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5 Ways Trump’s Latest Anti-Environmental Proposal Would Allow Fossil Fuel Companies to Bulldoze Communities Article
An oil refinery lights up the night sky in Three Rivers, Texas. (Getty/The Washington Post/Michael S. Williamson)

5 Ways Trump’s Latest Anti-Environmental Proposal Would Allow Fossil Fuel Companies to Bulldoze Communities

The Trump administration is proposing to gut environmental review, clearing the way for fossil fuel corporations to build more polluting projects with less public input and without considering the impacts of climate change.

Christy Goldfuss, Claire Moser, Sally Hardin

Trump’s Energy Policies Put Alaska in the Climate Crosshairs Article
People in kayaks watch a bald eagle in Takatz Bay on Baranof Island, Tongass National Forest, Alaska. (Getty/Wolfgang Kaehler)

Trump’s Energy Policies Put Alaska in the Climate Crosshairs

The Trump administration’s attacks on Alaska’s Arctic National Wildlife Refuge and Tongass National Forest could release almost 5 billion metric tons of carbon dioxide equivalent—almost as much pollution as all of the world’s cars emit in a year.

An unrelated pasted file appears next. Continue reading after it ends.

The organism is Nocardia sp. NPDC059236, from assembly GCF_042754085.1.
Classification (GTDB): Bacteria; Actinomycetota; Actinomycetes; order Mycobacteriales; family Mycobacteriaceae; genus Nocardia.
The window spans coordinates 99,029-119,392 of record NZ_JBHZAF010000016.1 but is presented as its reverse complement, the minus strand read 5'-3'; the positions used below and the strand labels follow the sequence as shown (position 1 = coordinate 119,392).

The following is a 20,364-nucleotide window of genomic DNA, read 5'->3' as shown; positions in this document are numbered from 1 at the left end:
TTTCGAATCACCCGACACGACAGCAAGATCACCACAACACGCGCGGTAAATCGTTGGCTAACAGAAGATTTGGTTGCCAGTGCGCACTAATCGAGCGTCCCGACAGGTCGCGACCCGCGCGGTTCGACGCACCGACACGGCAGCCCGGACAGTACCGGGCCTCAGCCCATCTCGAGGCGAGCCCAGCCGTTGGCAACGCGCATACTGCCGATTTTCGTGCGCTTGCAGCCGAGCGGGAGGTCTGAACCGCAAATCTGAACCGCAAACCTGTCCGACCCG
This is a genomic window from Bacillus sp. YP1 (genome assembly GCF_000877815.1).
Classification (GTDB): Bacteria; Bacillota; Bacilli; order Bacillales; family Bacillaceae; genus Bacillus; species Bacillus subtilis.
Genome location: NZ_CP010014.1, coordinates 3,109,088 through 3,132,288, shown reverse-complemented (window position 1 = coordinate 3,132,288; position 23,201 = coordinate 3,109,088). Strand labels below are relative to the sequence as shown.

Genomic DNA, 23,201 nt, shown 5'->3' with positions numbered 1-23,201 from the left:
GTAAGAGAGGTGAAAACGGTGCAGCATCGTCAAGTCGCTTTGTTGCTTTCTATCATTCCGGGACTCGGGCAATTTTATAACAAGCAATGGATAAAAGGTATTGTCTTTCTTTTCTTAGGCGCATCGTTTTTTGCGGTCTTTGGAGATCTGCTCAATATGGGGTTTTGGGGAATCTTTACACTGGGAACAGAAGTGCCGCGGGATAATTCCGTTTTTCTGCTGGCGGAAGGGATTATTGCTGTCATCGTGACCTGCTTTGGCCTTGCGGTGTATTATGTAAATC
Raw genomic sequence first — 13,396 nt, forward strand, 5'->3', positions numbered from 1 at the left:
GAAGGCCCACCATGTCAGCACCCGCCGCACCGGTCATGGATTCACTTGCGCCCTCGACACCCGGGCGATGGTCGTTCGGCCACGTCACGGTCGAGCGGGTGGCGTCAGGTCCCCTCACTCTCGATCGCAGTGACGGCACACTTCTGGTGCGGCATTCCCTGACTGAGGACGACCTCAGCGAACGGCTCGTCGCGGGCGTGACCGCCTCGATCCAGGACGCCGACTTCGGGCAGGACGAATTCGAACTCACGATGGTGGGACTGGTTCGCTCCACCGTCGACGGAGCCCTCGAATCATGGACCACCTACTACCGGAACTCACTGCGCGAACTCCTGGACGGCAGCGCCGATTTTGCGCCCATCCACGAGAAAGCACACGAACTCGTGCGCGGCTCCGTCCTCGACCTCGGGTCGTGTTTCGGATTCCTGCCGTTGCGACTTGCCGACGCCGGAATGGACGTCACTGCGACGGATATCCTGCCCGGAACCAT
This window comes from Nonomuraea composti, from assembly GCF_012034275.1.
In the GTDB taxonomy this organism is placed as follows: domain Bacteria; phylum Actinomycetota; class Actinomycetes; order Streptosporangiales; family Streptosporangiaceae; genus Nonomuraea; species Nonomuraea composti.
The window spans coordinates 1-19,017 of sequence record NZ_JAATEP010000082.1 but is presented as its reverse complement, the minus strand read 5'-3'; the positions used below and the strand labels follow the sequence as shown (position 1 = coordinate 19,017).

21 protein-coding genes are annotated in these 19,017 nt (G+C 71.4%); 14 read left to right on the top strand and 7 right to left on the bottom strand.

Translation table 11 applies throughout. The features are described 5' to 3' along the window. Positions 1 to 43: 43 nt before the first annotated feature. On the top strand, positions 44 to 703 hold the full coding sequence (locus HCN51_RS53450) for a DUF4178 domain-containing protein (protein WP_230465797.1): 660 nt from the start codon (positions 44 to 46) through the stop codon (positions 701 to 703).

Ryan Richards

The Companies With the Best Kept Secret in the Arctic Refuge Article
The Arctic National Wildlife Refuge in Alaska. (Getty/U.S. Fish and Wildlife Service)

The Companies With the Best Kept Secret in the Arctic Refuge

With the Trump administration intent on holding an oil and gas lease sale in the Arctic National Wildlife Refuge this year, three corporations have gone to extreme lengths to keep secret their information about what lies beneath it.

Sally Hardin

The Bernhardt Doctrine: Dismissing Rules and Dodging Oversight Article
U.S. Secretary of the Interior David Bernhardt is pictured here in March 2019, in Washington, D.C. (Getty/Zach Gibson)

The Bernhardt Doctrine: Dismissing Rules and Dodging Oversight

As both the U.S. Department of the Interior’s deputy secretary and secretary, David Bernhardt has pushed a destructive anti-conservation agenda with a flagrant disregard for the coequal branches of U.S. government.

Marc Rehmann

Exposing Secretary Bernhardt’s Sabotage of Big Game Wildlife Corridors Article
A mule deer in a meadow in the Yosemite Valley, 2014. (Getty/Ted Soqui/Corbis)

Exposing Secretary Bernhardt’s Sabotage of Big Game Wildlife Corridors

David Bernhardt is the least popular nominee the Senate has ever confirmed to be secretary of the interior, and under his watch, the Bureau of Land Management has offered one-quarter of oil and gas lease sales in wildlife corridors and priority areas.

Jenny Rowland-Shea, Mary Ellen Kustin

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